June 06, 2011
Most Expensive Offshore Ship For LNG Production

A post by Big Gav at The Oil Drum reports on a decision by Shell to spend $12.6 billion to build a ship that will float above an Australian offshore natural gas field and liquify natural gas for shipment. The field is too far from the coast to have pipelines built to bring the natural gas onshore.

My take: This ship illustrates the massive amounts of capital and engineering talent available to extract fossil fuels (about $490 billion total capital spending by oil companies in 2011). Offshore floating LNG production ships seem to be unrivaled in costs for a single energy extraction device. Even a nuclear power plant won't cost that much (caveat: nuclear power cost estimates cover a wide range).

The costs of LNG production ships also dwarf the already very expensive deepwater drilling rigs. To put them in perspective in 2001 the Petrobras P-36 rig, then the world's largest, sunk and its insured value at the time was $500 million. In 2010 the Deepwater Horizon was insured for $560 million. Construction costs for the deepest water drilling rigs peaked at $800 million and then declined by about a quarter.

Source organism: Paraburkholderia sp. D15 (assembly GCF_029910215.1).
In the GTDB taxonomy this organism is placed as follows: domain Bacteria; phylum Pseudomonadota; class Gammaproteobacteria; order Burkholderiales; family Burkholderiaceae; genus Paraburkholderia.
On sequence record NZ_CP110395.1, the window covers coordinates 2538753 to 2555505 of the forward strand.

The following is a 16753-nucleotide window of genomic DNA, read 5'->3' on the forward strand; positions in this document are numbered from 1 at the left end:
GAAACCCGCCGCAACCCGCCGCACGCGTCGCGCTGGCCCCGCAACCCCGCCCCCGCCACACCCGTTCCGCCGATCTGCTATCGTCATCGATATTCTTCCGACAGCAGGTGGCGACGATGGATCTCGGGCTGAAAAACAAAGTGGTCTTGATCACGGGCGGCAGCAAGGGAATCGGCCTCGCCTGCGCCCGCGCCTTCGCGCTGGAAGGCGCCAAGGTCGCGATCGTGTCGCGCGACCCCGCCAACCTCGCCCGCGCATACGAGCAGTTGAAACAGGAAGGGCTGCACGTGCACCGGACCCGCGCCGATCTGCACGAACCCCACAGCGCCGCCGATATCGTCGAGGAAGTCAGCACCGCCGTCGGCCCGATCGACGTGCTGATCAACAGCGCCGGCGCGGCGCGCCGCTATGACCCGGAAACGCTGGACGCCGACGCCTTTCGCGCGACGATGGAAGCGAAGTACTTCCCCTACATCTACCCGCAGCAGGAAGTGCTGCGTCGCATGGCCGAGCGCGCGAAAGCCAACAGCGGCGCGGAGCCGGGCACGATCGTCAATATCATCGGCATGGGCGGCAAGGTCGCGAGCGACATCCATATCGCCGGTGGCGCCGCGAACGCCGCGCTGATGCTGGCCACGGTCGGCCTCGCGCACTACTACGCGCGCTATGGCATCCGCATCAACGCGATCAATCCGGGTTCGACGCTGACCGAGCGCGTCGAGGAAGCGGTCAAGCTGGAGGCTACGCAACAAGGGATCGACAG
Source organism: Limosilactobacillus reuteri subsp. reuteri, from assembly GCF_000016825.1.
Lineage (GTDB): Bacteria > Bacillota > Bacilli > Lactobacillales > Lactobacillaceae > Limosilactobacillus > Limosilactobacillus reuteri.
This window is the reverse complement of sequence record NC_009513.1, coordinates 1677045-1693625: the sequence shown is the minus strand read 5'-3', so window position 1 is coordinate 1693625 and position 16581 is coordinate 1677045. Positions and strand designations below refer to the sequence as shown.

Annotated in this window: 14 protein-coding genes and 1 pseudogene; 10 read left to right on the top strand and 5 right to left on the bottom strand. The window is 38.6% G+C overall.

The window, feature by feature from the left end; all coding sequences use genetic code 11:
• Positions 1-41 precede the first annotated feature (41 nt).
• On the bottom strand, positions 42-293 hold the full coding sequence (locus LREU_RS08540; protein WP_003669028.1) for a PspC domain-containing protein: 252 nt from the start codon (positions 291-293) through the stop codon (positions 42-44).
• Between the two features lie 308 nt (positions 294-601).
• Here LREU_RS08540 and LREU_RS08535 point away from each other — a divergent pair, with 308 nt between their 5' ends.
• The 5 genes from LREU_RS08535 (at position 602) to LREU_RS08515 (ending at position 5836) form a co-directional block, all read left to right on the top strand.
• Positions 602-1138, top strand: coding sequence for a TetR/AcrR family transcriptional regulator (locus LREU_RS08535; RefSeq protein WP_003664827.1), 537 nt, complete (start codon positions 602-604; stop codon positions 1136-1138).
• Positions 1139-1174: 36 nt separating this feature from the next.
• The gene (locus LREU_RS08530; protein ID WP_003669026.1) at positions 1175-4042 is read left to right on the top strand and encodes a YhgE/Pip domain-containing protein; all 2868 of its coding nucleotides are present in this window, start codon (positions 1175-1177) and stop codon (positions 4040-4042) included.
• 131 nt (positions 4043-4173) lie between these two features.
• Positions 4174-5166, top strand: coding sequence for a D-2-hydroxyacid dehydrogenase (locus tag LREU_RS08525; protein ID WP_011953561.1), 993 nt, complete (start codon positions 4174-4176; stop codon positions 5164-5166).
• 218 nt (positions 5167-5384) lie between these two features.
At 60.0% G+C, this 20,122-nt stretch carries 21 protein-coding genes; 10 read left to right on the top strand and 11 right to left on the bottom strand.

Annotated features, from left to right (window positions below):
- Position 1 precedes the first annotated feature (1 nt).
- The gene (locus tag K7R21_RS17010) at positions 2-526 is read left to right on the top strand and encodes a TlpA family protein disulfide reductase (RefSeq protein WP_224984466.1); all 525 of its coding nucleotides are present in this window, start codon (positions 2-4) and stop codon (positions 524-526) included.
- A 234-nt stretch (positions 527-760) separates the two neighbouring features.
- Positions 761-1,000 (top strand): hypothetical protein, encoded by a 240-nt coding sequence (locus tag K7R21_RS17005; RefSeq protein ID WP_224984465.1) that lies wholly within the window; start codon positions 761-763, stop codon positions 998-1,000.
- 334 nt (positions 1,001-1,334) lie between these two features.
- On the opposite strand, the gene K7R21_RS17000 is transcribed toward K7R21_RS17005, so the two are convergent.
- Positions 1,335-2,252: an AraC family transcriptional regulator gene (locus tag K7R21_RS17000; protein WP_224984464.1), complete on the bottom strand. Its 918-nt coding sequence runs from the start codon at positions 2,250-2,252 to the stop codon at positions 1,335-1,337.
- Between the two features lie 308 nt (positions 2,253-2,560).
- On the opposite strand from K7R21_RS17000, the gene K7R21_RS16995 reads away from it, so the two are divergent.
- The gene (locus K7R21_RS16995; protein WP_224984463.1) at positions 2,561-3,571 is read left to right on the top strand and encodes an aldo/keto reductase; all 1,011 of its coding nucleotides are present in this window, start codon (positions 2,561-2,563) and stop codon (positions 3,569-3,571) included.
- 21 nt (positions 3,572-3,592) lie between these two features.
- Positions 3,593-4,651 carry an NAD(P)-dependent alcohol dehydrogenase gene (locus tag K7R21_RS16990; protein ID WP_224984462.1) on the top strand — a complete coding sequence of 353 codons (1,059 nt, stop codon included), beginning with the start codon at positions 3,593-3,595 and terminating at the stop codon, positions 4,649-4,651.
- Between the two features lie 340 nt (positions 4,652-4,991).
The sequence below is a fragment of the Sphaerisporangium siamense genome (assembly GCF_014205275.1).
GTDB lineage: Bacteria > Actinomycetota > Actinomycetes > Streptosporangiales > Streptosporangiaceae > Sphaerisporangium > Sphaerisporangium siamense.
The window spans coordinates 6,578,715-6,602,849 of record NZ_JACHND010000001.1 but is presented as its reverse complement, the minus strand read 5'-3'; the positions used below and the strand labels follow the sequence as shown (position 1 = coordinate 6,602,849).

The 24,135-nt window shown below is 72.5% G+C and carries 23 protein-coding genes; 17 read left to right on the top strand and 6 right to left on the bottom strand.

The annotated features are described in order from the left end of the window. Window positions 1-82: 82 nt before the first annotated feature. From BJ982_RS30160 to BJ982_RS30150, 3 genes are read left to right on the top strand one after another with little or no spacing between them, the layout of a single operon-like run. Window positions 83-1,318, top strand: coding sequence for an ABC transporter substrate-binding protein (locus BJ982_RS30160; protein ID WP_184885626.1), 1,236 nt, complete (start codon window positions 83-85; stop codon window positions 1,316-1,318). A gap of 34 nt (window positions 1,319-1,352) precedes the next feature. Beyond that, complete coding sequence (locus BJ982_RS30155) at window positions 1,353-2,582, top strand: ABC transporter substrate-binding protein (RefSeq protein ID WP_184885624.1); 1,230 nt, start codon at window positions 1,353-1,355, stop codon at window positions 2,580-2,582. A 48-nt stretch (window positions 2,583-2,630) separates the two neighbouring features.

Nothing else offshore seems to rival this ship in size or cost. $12.6 billion builds a ship 6 times heavier than the world's largest aircraft carrier (which would be the 102,000 tonne Nimitz carriers). The LNG ship even beats carriers on cost. While the first Ford class carrier will cost almost $12 billion that includes a few billion of research and development that is for innovations for the class. Later Ford class carriers are supposed to cost $4-6 billion less. So you can buy 2 nuclear-powered aircraft carriers for the cost of one LNG production ship.

Share |      Randall Parker, 2011 June 06 10:00 PM  Energy Fossil Fuels


Comments
Bruce said at June 7, 2011 8:34 AM:

"Although not a large LNG development..."

"Prelude and Concerto have around 3 trillion cubic feet of liquids-rich gas"

http://www.shell.com.au/home/content/aus/aboutshell/who_we_are/shell_au/operations/upstream/prelude/


Onshore LNG facility ... 43 billion.

http://www.lngworldnews.com/australia-chevron-plans-fourth-train-for-gorgon-lng-project/

Or 34 billion: "Origin is planning a 35 billion Australian dollar (US$34.7 billion) gas export terminal in Queensland in partnership with ConocoPhillips. "


PacRim Jim said at June 7, 2011 2:08 PM:

Quite a terrorist target, it is.

Randall Parker said at June 7, 2011 8:50 PM:

Bruce,

So what is 3 trillion cubic feet of natural gas worth? $5 per thousand cubic feet seems plausible. So maybe $15 billion, which seems too small given the cost of the ship. But the liquids might be a major portion of the revenue stream. Plus, the Asian market prices might be higher.

A substantial fraction of the natural gas gets used to cool the rest of the gas to liquid form. So I'm not so clear on the economics of this deal.

PacRim Jim,

Terrorists tend to want to kill lots of people. Though I wonder at the security for this ship. Will it have patrol boats around it?